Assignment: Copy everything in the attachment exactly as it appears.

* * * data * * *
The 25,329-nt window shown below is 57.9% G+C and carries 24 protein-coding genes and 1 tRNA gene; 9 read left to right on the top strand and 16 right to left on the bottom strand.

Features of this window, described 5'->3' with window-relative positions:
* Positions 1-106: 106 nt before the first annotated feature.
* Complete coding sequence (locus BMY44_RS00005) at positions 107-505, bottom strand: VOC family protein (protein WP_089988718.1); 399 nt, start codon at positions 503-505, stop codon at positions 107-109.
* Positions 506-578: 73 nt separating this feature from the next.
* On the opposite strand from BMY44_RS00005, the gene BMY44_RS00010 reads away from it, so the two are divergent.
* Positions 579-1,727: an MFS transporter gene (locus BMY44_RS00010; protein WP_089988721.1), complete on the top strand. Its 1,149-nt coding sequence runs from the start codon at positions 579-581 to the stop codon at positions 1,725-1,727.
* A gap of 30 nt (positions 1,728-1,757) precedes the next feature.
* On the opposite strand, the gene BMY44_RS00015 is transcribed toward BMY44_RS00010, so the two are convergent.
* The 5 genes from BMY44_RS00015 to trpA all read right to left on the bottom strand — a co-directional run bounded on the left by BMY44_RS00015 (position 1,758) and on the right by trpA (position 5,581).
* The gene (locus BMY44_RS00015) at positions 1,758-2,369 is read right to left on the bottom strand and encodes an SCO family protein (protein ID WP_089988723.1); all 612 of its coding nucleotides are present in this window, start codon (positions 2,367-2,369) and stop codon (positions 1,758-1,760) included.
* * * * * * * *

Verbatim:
The 25,329-nt window shown below is 57.9% G+C and carries 24 protein-coding genes and 1 tRNA gene; 9 read left to right on the top strand and 16 right to left on the bottom strand.

Features of this window, described 5'->3' with window-relative positions:
* Positions 1-106: 106 nt before the first annotated feature.
* Complete coding sequence (locus BMY44_RS00005) at positions 107-505, bottom strand: VOC family protein (protein WP_089988718.1); 399 nt, start codon at positions 503-505, stop codon at positions 107-109.
* Positions 506-578: 73 nt separating this feature from the next.
* On the opposite strand from BMY44_RS00005, the gene BMY44_RS00010 reads away from it, so the two are divergent.
* Positions 579-1,727: an MFS transporter gene (locus BMY44_RS00010; protein WP_089988721.1), complete on the top strand. Its 1,149-nt coding sequence runs from the start codon at positions 579-581 to the stop codon at positions 1,725-1,727.
* A gap of 30 nt (positions 1,728-1,757) precedes the next feature.
* On the opposite strand, the gene BMY44_RS00015 is transcribed toward BMY44_RS00010, so the two are convergent.
* The 5 genes from BMY44_RS00015 to trpA all read right to left on the bottom strand — a co-directional run bounded on the left by BMY44_RS00015 (position 1,758) and on the right by trpA (position 5,581).
* The gene (locus BMY44_RS00015) at positions 1,758-2,369 is read right to left on the bottom strand and encodes an SCO family protein (protein ID WP_089988723.1); all 612 of its coding nucleotides are present in this window, start codon (positions 2,367-2,369) and stop codon (positions 1,758-1,760) included.